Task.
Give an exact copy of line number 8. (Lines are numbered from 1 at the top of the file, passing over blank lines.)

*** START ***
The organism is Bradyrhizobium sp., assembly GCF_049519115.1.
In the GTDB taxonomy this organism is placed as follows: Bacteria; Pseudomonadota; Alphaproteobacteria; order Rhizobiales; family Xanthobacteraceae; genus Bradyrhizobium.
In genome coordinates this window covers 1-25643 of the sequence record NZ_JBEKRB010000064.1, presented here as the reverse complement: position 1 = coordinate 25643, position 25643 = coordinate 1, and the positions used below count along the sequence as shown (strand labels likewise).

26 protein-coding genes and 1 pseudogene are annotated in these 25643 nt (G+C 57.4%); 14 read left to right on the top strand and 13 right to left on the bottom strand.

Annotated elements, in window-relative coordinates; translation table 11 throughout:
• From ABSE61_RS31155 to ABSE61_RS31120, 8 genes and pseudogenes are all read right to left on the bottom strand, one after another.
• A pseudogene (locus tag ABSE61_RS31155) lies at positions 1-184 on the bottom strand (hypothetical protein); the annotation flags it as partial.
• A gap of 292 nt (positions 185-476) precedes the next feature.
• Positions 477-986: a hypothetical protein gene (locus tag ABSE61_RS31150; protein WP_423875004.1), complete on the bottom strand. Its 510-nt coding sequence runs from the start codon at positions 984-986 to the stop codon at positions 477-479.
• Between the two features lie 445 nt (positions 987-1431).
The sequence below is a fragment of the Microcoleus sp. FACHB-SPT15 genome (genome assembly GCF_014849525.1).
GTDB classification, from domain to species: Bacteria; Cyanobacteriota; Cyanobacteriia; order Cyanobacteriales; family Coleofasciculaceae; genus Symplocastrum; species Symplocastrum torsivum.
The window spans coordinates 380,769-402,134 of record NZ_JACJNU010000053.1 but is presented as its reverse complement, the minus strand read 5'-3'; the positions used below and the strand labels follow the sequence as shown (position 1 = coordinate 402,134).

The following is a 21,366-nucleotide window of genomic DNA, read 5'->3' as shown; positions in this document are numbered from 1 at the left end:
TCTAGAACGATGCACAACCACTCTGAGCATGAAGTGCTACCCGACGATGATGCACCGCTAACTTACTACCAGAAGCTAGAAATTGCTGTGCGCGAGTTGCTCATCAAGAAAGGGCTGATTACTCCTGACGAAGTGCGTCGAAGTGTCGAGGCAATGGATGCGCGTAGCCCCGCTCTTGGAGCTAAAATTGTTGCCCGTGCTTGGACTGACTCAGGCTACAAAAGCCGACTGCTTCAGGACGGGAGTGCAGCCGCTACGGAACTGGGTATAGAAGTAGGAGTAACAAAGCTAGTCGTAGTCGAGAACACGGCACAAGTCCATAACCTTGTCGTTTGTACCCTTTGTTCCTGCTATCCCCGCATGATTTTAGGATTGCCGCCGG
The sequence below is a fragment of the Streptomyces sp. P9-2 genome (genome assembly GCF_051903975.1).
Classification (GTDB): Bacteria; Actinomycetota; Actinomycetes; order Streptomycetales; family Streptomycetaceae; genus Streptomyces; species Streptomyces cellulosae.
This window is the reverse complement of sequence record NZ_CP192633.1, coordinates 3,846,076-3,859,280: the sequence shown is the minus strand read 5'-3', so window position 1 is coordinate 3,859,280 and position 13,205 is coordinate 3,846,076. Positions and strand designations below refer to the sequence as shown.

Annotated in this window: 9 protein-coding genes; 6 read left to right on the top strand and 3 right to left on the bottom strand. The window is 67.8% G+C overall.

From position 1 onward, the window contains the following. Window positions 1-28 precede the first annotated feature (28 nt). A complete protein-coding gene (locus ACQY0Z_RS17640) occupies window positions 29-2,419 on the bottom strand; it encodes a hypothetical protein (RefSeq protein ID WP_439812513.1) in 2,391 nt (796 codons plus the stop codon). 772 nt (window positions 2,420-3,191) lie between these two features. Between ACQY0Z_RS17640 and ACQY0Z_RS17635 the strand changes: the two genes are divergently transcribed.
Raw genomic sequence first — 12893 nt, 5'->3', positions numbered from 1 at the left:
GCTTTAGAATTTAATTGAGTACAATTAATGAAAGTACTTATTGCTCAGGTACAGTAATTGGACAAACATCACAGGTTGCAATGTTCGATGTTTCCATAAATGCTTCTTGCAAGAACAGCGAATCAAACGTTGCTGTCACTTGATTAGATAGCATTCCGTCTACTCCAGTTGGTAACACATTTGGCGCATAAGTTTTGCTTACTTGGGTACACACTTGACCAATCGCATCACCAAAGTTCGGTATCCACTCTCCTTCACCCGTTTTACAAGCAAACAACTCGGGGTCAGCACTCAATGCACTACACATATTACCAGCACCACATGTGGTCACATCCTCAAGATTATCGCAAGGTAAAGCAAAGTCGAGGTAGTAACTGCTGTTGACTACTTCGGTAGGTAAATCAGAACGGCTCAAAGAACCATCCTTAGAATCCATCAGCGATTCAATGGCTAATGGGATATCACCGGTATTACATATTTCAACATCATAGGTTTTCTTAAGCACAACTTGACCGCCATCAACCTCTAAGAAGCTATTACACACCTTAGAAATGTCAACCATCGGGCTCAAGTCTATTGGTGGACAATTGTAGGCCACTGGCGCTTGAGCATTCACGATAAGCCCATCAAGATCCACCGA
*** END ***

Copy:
• A gap of 292 nt (positions 185-476) precedes the next feature.